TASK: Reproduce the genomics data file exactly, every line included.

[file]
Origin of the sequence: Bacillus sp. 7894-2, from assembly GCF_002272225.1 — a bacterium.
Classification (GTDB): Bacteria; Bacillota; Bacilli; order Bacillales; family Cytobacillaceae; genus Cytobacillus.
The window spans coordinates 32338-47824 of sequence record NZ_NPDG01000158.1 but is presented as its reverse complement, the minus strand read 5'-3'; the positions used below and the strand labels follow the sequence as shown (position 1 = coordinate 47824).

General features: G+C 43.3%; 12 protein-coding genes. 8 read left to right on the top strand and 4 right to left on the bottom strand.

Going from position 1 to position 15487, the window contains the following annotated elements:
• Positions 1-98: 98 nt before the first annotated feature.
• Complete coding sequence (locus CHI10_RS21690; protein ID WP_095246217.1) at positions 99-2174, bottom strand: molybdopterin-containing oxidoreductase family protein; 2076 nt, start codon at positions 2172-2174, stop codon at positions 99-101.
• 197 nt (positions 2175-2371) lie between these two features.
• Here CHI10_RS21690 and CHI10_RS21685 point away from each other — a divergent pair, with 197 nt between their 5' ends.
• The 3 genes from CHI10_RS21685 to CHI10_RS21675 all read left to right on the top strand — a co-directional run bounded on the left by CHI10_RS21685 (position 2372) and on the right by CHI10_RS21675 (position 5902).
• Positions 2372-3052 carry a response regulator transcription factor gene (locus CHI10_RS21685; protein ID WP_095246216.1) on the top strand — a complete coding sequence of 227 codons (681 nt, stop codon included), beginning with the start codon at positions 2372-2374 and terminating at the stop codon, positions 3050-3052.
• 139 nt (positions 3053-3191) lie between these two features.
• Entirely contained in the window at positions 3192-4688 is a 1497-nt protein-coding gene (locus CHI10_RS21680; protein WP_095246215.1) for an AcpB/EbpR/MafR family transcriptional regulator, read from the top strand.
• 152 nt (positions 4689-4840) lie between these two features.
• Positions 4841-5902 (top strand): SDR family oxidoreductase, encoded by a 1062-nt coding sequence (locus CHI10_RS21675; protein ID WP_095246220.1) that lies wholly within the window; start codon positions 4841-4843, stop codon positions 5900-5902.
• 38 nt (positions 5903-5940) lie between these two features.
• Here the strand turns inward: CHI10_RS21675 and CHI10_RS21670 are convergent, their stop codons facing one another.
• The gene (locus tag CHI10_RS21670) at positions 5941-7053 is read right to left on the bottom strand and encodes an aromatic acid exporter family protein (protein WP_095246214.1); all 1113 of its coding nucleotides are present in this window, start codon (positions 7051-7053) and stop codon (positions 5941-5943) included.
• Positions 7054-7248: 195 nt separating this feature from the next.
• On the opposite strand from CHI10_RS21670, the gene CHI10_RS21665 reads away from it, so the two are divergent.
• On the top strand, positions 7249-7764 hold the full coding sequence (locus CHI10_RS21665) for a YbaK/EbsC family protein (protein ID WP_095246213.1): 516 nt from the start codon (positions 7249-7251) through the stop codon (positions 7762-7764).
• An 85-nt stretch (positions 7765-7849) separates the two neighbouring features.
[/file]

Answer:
Origin of the sequence: Bacillus sp. 7894-2, from assembly GCF_002272225.1 — a bacterium.
Classification (GTDB): Bacteria; Bacillota; Bacilli; order Bacillales; family Cytobacillaceae; genus Cytobacillus.
The window spans coordinates 32338-47824 of sequence record NZ_NPDG01000158.1 but is presented as its reverse complement, the minus strand read 5'-3'; the positions used below and the strand labels follow the sequence as shown (position 1 = coordinate 47824).

General features: G+C 43.3%; 12 protein-coding genes. 8 read left to right on the top strand and 4 right to left on the bottom strand.

Going from position 1 to position 15487, the window contains the following annotated elements:
• Positions 1-98: 98 nt before the first annotated feature.
• Complete coding sequence (locus CHI10_RS21690; protein ID WP_095246217.1) at positions 99-2174, bottom strand: molybdopterin-containing oxidoreductase family protein; 2076 nt, start codon at positions 2172-2174, stop codon at positions 99-101.
• 197 nt (positions 2175-2371) lie between these two features.
• Here CHI10_RS21690 and CHI10_RS21685 point away from each other — a divergent pair, with 197 nt between their 5' ends.
• The 3 genes from CHI10_RS21685 to CHI10_RS21675 all read left to right on the top strand — a co-directional run bounded on the left by CHI10_RS21685 (position 2372) and on the right by CHI10_RS21675 (position 5902).
• Positions 2372-3052 carry a response regulator transcription factor gene (locus CHI10_RS21685; protein ID WP_095246216.1) on the top strand — a complete coding sequence of 227 codons (681 nt, stop codon included), beginning with the start codon at positions 2372-2374 and terminating at the stop codon, positions 3050-3052.
• 139 nt (positions 3053-3191) lie between these two features.
• Entirely contained in the window at positions 3192-4688 is a 1497-nt protein-coding gene (locus CHI10_RS21680; protein WP_095246215.1) for an AcpB/EbpR/MafR family transcriptional regulator, read from the top strand.
• 152 nt (positions 4689-4840) lie between these two features.
• Positions 4841-5902 (top strand): SDR family oxidoreductase, encoded by a 1062-nt coding sequence (locus CHI10_RS21675; protein ID WP_095246220.1) that lies wholly within the window; start codon positions 4841-4843, stop codon positions 5900-5902.
• 38 nt (positions 5903-5940) lie between these two features.
• Here the strand turns inward: CHI10_RS21675 and CHI10_RS21670 are convergent, their stop codons facing one another.
• The gene (locus tag CHI10_RS21670) at positions 5941-7053 is read right to left on the bottom strand and encodes an aromatic acid exporter family protein (protein WP_095246214.1); all 1113 of its coding nucleotides are present in this window, start codon (positions 7051-7053) and stop codon (positions 5941-5943) included.
• Positions 7054-7248: 195 nt separating this feature from the next.
• On the opposite strand from CHI10_RS21670, the gene CHI10_RS21665 reads away from it, so the two are divergent.
• On the top strand, positions 7249-7764 hold the full coding sequence (locus CHI10_RS21665) for a YbaK/EbsC family protein (protein ID WP_095246213.1): 516 nt from the start codon (positions 7249-7251) through the stop codon (positions 7762-7764).
• An 85-nt stretch (positions 7765-7849) separates the two neighbouring features.